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State Test Scores Reveal Some Gains, Widening Achievement Gap

Budget cuts cost New Jersey school districts $1 billion, with some of the poorest districts paying the biggest price.

The annual release of New Jersey school test scores can be maddening in its mixed messages.

On the one hand, the 2010-2011 scores released Wednesday rose slightly or at least held steady overall in a majority of grades, a good thing for what have been tough times. In math, there were some notable gains for any given year.

On the other, state officials are quick to point out that the gaps in achievement between rich and poor, white and minority, are wide and in some instances widening alarmingly.

Those results are unsurprising, insofar as they reflect nationwide trends. But the findings have taken on added weight under Gov. Chris Christie and his education reform agenda, much of it aimed at districts where the achievement is lowest.

How the numbers all add up is still to be determined, but there were lessons to be learned at yesterday's state Board of Education's meeting, as well as considerable talk as to what lies ahead.

Lesson No. 1: In tough times, New Jersey kids rose to the challenge

The 2010-2011 school year was no joy ride.

Not only was the state still gripped by the Great Recession -- putting enormous pressure on schools and families -- but also districts lost close to $1 billion in state aid, forcing cuts and layoffs at a level previously unseen. A report by the New York Federal Reserve Bank, released yesterday, found some of the steepest cuts in some of the state's poorest districts.

Given that situation, it wouldn’t have been a big surprise if overall achievement levels had dropped. They didn't

Compiling all student scores in math and language arts for the first time revealed that 89.6 percent of high school students passed the state's math test on the first try, while 75 percent did the same for language arts. Those percentages show small but significant increases on tests that typically don't show much change.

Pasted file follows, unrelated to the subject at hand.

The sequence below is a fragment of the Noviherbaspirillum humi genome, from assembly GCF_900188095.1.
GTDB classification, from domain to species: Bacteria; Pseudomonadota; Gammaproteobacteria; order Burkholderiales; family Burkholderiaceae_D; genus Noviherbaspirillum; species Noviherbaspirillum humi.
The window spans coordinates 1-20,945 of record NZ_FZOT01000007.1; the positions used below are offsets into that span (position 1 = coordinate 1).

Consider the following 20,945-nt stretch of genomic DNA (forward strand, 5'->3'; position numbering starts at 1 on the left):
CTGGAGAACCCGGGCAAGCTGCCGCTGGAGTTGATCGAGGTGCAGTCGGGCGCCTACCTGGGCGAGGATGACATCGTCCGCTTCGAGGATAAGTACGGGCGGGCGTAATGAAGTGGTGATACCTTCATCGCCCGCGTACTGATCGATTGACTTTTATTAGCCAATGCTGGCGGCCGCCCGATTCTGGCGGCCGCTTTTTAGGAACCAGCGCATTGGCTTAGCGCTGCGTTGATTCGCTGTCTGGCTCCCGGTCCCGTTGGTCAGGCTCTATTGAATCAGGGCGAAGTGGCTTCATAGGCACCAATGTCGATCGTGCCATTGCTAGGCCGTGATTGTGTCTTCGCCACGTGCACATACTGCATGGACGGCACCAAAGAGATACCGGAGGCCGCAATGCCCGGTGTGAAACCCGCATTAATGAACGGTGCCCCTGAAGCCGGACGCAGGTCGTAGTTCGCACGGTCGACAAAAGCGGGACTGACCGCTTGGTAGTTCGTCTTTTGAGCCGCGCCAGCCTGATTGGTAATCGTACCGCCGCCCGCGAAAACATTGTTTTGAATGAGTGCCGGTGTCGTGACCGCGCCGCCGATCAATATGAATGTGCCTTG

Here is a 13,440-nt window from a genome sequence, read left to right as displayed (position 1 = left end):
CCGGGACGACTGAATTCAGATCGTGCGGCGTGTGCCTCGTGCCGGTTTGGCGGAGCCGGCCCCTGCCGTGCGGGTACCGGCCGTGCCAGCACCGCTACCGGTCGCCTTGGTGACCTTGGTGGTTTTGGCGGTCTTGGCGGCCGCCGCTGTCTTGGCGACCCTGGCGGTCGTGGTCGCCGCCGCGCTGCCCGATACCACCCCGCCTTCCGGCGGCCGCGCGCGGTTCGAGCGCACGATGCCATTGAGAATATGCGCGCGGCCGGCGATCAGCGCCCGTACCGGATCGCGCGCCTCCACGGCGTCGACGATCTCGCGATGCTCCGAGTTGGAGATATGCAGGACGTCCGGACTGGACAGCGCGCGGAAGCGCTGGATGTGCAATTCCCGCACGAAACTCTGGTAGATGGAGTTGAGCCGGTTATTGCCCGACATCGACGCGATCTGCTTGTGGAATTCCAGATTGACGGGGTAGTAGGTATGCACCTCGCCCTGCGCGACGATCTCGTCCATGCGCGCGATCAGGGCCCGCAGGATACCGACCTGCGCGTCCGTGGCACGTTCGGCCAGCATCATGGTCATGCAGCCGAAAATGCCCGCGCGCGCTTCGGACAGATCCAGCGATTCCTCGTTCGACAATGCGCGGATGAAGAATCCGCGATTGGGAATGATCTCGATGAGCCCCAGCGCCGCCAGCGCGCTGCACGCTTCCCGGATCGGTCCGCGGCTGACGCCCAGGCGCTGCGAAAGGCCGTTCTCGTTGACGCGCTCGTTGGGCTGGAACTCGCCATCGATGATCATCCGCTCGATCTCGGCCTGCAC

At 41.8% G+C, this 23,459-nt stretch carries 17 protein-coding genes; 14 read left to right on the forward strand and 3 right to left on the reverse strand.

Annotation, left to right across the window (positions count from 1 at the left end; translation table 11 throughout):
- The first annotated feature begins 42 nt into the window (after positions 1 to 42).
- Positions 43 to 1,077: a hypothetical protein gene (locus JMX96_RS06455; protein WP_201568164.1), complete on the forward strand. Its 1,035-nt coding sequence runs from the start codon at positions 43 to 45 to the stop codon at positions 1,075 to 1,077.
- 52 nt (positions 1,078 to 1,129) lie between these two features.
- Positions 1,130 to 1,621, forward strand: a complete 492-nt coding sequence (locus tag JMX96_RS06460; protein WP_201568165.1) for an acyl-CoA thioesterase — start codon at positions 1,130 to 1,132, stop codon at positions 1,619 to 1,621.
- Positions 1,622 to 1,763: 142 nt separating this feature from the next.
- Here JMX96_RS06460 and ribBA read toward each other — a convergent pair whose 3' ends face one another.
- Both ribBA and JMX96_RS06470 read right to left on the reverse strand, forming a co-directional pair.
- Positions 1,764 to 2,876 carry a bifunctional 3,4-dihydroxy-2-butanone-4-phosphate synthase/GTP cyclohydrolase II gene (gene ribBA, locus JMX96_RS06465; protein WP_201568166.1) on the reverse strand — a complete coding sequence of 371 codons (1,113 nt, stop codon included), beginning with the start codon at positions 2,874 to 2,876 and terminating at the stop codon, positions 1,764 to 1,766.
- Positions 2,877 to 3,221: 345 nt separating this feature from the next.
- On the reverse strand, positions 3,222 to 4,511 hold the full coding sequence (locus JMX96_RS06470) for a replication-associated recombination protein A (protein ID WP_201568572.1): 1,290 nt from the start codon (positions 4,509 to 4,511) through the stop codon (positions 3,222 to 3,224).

In the elementary and middle schools, 75 percent passed math on the first try; 66 percent passed language arts. Those results remain largely unchanged, but individual grades showed some promise. Reading scores rose in the critical third and fourth grades, but dropped in Grades 7 and 8. It was better news in math, where there were consistent gains.

"At all grade levels, we are seeing positive and significant increases," said assistant commissioner Bari Erlichson, who presented the findings.

The one real blemish on the overall scores? The results for the state's science exams, long seen as the easiest of the tests, with passing rates typically in the 80th and 90th percentiles. This time out, fourth grade results fell from 93 percent to 90 percent; in the eighth grade, they dropped from 83 percent to 81 percent.

The state's new high-school biology test, once seen as a possible graduation requirement but on hold for that purpose, saw a slight gain in 2011, but only 57 percent of students passed overall.

Lesson No. 2: Where the numbers get troubling -- and complicated

For every encouraging result, though, there is troubling evidence of children left behind, and in some cases falling even further behind.

Acting education commissioner Chris Cerf is adamant in highlighting the gaping chasm between low-income students and those not at an economic disadvantage -- rather than between white and Asian students vs. black and Hispanic.